Tag Archives: Japanning

Some European views of Japan in the nineteenth century

References to Japan in nineteenth-century newspapers in Australia are spasmodic and provide a very incomplete view of that country. The word ‘japanned’ occurs frequently in advertisements in connection with a variety of articles that were subjected to that lacquering process. As for the people, lifestyle and cultural achievements of Japan, there was a strong inclination to believe that European culture and attainments were significantly more advanced.

Thus in 1825 the Australian newspaper reprinted a letter to the editor of the Singapore Chronicle in which the writer commented on the language and ideas in several newspapers in the Australian colonies. According to the writer, the newspapers showed a range of regrettable linguistic developments in Australian English; however, they also offered evidence of ‘the rapid advancement of a country destined at some future day in all likelihood to alter the whole frame of society in Eastern Asia, and to give law to China and Japan.’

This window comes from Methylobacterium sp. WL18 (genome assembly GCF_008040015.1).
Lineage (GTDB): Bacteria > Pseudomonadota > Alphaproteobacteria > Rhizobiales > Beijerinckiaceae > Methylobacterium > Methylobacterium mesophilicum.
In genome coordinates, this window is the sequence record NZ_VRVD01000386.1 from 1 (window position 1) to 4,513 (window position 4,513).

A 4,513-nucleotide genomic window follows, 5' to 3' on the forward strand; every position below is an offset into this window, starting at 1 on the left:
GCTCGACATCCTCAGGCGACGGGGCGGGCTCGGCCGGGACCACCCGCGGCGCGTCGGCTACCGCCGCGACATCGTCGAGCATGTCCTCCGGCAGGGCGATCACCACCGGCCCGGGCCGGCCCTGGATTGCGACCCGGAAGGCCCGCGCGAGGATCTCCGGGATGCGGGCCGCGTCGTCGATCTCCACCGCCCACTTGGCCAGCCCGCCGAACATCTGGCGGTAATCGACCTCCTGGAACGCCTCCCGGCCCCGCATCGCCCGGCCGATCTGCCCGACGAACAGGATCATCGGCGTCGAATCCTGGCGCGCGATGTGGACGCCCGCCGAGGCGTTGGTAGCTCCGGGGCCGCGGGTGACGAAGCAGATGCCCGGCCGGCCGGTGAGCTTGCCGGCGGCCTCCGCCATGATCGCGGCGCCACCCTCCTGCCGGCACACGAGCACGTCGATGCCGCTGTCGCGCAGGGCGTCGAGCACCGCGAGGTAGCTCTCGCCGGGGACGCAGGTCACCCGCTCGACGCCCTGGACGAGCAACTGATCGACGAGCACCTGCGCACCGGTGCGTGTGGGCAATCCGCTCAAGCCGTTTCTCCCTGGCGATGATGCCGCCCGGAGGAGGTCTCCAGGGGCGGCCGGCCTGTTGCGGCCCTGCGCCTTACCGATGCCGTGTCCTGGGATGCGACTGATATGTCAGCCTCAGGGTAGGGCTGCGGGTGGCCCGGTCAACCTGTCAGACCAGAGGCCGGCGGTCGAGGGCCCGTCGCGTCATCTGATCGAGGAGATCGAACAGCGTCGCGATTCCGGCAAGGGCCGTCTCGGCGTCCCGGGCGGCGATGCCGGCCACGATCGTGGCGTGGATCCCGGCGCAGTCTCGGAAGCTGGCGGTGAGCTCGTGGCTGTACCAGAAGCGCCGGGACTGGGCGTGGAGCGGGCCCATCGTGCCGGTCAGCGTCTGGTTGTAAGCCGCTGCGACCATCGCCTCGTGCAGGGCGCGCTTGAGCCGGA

According to the Sydney Gazette in 1829:

In the island of Japan, we have the example of a people, who having attained a high degree of civilization and knowledge of the arts of life, have nevertheless abstracted themselves from intercourse with foreign nations. … There [in China], as in Japan, society appears to have attained a point at which all further progress and improvement have been arrested.

A small indication of the ignorance, or prejudice, which affected views on the ‘Far East’ may be found in an article on the history of printing, published in the Colonial Times in 1827, according to which Japan did not obtain the art of printing until the sixteenth century, subsequent to its invention in Germany in 1457.

There was, nevertheless, a recognition that Japan produced impressive manufactured goods. In the Sydney Monitor in 1828 a contributor is quoted as saying that Sydney is a place where,

… if you have but the money, you may procure any thing that convenience requires, and indulge if you please, the most capricious freaks of fancy, from the clumsiest Dutch toys, to the exquisite manufactures of China and Japan.

In quoting this passage the writer of the article disputes the possible implication that the items are widely available, but there is no criticism of the view that manufactures from China and Japan are typically, and in contrast to some items of European origin, ‘exquisite.’

Letter to the editor: ‘Comparisons are —’, Australian 20/10/1825, p. 2. Knowledge and civilization: Sydney Gazette and New South Wales Advertiser 10/3/1829, p. 2. Printing: Supplement to the Colonial Times 12/10/1827, p. 2. Manufactures: Sydney Monitor 23/8/1828, p. 3.